This book highlights the importance of focusing on the right things in order to get the most results from your time and efforts.
The book is centered around the Pareto principle: The idea that throughout history, there has been this reoccuring pattern of unequal distribution where you see the majority of results coming from the minority of possible causes.
The 80/20 Principle promotes the habit of determining the key things that matter and then focusing on them to get the most bang for your buck.
One example of how I applied the 80/20 Principle can be seen in the recent set of small updates we made with the site’s web design.
We realized that our content was hard to read because of the way we had designed our article pages. We got enough complaints about the reading experience that we decided to do something about it.
We were faced with a choice: Do we spend our time and resources on a redesign, adding new features like a responsive web design, new WordPress custom post types to help us produce and present our different classes of content better, add a "Contact us" form and a whole slew of other new possible site features that did and didn’t affect the reading experience?
Applying the idea behind the 80/20 Principle — the idea that you can achieve a lot with just a few key changes — I proposed that we should just update the website’s typography and take out things that didn’t help with the reading experience. It would be a simple and small set of changes, and I believed it would really bring a significant improvement in your reading experience.
We spent a couple of hours planning and implementing the website’s new typography, instead of days or weeks performing a complete redesign of the site. We also identified excess elements that didn’t help with the readability of our web pages, such as the thumbnail at the start of each post.
Is the site’s reading experience 100% perfect because of these changes? No way. But I’ve learned to stomach imperfection despite me being naturally a perfectionist, in exchange of efficient results.
Does it mean we won’t be redesigning the site in the near future, and adding all the other essential new site features we discussed? Nope. We’re going to go ahead with the redesign sometime soon.
But what we did is we identified small, easy-to-do key changes that instantly provided us and our readers with relatively big results.
The results of this small effort has been absolutely surprising. We got near-instant positive comments from our readers (on social media and through emails) about how better the reading experience is now. Our web analytics software shows me a +1.01% increase in average visit duration and a -0.65% decrease in bounce rate — metrics that have been relatively stagnant in the past few months for us. This to me shows that site visitors are deciding to stay on a web page longer perhaps due to a better reading experience.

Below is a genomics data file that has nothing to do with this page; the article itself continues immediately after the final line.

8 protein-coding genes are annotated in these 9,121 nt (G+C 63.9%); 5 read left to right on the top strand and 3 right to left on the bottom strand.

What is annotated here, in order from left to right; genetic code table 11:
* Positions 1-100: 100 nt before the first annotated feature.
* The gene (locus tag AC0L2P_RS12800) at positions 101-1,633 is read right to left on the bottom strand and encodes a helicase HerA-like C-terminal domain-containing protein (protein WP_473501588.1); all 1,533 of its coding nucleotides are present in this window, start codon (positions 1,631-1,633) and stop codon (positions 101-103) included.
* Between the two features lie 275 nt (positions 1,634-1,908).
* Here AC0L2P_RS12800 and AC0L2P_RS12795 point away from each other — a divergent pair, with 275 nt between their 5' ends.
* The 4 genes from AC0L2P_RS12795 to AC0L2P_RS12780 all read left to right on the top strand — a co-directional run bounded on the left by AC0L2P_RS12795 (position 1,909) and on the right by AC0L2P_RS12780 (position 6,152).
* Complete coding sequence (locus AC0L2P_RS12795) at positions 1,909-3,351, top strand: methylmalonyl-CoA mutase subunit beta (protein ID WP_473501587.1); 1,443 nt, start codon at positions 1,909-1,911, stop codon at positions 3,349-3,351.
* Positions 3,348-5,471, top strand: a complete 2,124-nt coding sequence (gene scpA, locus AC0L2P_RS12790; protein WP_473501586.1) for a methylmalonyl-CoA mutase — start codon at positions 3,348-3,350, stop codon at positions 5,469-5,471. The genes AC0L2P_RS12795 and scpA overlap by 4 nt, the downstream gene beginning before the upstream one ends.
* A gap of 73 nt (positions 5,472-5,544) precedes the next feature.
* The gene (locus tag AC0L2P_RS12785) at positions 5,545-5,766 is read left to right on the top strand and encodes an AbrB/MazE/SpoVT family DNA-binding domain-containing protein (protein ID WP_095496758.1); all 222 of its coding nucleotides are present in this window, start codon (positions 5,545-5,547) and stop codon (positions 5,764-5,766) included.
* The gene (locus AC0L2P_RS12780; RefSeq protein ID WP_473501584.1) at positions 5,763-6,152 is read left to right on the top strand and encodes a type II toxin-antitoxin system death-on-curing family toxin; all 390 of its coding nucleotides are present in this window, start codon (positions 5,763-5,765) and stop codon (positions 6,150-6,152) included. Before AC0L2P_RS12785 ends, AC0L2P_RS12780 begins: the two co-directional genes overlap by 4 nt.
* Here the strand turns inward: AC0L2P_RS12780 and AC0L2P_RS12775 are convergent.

All of that because of a few key CSS stylesheet updates that takes me but a couple of minutes to execute.
Habits are key to achieving success.
We all sort of know that, and it’s hard to argue against the truthiness present in the above statement. But we’re really never sure why that’s the way it is.
Read The Power of Habit to help you harvest the productivity gains resulting from forming good habits.
The book is based on research studies on how habits work and how they’re formed. You can also deduce possible ideas from the book that you can use yourself to create your own good habits.
The other books I discussed prior to this book will teach you how to organize your work better and will help you find the most crucial stuff you should be doing right now. But The Power of Habit will help you become a productivity machine. It will get you through the times when you’re lacking motivation to work by showing you how to lean on your habits so that you can switch on your auto-pilot mode.
#5 Getting Real
A few years ago, I got a hard copy of this book as a Christmas gift from one of my previous employers.
Though Getting Real is about building web apps better and more efficiently, most of the concepts and ideas discussed in the book apply to any type of work, project, and even life scenarios. For example, the first section in the second chapter called "Build Less" explaining the concept of less in more in software development also applies to your graphic designs or your blog posts or the way you send sales emails or the way you make a decision on what coffeemaker to buy.
If you’re not a web app developer, don’t be put-off just because it’s about building software; the book is an easy and quick read. You won’t see any code in the book. Perhaps one of my selling points for getting you to read Getting Real is that it’s available free online.
I also suggest reading a book called Rework, which shares ideas related to building a successful and more productive business; it’s also by the same authors of Getting Real.
What Books on Productivity Do You Suggest?
Can you share your thoughts about any of the books above?
Do you have other books on productivity you can recommend to us? How have these books helped you?
Share your thoughts, suggestions, and opinions in the comments please! Thanks.